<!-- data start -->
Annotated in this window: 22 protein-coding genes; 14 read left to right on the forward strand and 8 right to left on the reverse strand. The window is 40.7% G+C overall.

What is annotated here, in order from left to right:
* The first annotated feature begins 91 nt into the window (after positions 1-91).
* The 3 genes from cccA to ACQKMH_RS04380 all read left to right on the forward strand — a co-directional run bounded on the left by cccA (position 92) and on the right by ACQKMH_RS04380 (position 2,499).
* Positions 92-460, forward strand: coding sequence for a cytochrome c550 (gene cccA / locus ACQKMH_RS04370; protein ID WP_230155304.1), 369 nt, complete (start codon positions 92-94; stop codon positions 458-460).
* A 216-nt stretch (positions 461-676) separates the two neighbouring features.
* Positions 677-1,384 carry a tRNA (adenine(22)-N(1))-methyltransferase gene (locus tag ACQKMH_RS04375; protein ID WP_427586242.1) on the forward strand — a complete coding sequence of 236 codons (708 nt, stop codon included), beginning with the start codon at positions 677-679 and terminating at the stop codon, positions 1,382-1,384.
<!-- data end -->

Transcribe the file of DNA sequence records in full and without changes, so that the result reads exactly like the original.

Annotated in this window: 22 protein-coding genes; 14 read left to right on the forward strand and 8 right to left on the reverse strand. The window is 40.7% G+C overall.

What is annotated here, in order from left to right:
* The first annotated feature begins 91 nt into the window (after positions 1-91).
* The 3 genes from cccA to ACQKMH_RS04380 all read left to right on the forward strand — a co-directional run bounded on the left by cccA (position 92) and on the right by ACQKMH_RS04380 (position 2,499).
* Positions 92-460, forward strand: coding sequence for a cytochrome c550 (gene cccA / locus ACQKMH_RS04370; protein ID WP_230155304.1), 369 nt, complete (start codon positions 92-94; stop codon positions 458-460).
* A 216-nt stretch (positions 461-676) separates the two neighbouring features.
* Positions 677-1,384 carry a tRNA (adenine(22)-N(1))-methyltransferase gene (locus tag ACQKMH_RS04375; protein ID WP_427586242.1) on the forward strand — a complete coding sequence of 236 codons (708 nt, stop codon included), beginning with the start codon at positions 677-679 and terminating at the stop codon, positions 1,382-1,384.